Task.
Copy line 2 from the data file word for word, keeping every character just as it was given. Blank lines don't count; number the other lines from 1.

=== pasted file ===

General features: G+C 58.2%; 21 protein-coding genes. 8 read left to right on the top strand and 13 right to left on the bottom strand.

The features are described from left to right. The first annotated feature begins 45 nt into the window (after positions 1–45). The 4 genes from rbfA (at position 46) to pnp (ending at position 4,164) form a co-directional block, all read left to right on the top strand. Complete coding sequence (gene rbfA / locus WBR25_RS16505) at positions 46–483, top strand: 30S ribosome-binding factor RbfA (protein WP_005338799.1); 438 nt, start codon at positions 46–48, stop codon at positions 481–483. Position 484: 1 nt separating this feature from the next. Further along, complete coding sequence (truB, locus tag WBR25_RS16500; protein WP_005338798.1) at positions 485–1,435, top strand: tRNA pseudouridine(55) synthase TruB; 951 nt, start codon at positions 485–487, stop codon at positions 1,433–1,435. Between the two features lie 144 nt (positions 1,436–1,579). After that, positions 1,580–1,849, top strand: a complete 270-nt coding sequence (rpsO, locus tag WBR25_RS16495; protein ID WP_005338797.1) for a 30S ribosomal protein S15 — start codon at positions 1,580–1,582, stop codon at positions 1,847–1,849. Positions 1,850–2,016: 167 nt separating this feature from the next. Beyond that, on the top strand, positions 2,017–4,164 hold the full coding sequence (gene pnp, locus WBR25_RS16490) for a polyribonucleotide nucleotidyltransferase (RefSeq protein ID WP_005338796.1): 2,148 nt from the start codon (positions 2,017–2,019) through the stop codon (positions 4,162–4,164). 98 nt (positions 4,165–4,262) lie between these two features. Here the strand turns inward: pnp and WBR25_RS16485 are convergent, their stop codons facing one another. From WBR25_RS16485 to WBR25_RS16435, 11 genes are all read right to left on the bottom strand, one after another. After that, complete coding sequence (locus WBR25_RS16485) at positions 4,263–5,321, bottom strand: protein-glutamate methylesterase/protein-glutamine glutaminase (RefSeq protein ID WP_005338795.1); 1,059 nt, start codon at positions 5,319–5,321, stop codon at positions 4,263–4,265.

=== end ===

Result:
The features are described from left to right. The first annotated feature begins 45 nt into the window (after positions 1–45). The 4 genes from rbfA (at position 46) to pnp (ending at position 4,164) form a co-directional block, all read left to right on the top strand. Complete coding sequence (gene rbfA / locus WBR25_RS16505) at positions 46–483, top strand: 30S ribosome-binding factor RbfA (protein WP_005338799.1); 438 nt, start codon at positions 46–48, stop codon at positions 481–483. Position 484: 1 nt separating this feature from the next. Further along, complete coding sequence (truB, locus tag WBR25_RS16500; protein WP_005338798.1) at positions 485–1,435, top strand: tRNA pseudouridine(55) synthase TruB; 951 nt, start codon at positions 485–487, stop codon at positions 1,433–1,435. Between the two features lie 144 nt (positions 1,436–1,579). After that, positions 1,580–1,849, top strand: a complete 270-nt coding sequence (rpsO, locus tag WBR25_RS16495; protein ID WP_005338797.1) for a 30S ribosomal protein S15 — start codon at positions 1,580–1,582, stop codon at positions 1,847–1,849. Positions 1,850–2,016: 167 nt separating this feature from the next. Beyond that, on the top strand, positions 2,017–4,164 hold the full coding sequence (gene pnp, locus WBR25_RS16490) for a polyribonucleotide nucleotidyltransferase (RefSeq protein ID WP_005338796.1): 2,148 nt from the start codon (positions 2,017–2,019) through the stop codon (positions 4,162–4,164). 98 nt (positions 4,165–4,262) lie between these two features. Here the strand turns inward: pnp and WBR25_RS16485 are convergent, their stop codons facing one another. From WBR25_RS16485 to WBR25_RS16435, 11 genes are all read right to left on the bottom strand, one after another. After that, complete coding sequence (locus WBR25_RS16485) at positions 4,263–5,321, bottom strand: protein-glutamate methylesterase/protein-glutamine glutaminase (RefSeq protein ID WP_005338795.1); 1,059 nt, start codon at positions 5,319–5,321, stop codon at positions 4,263–4,265.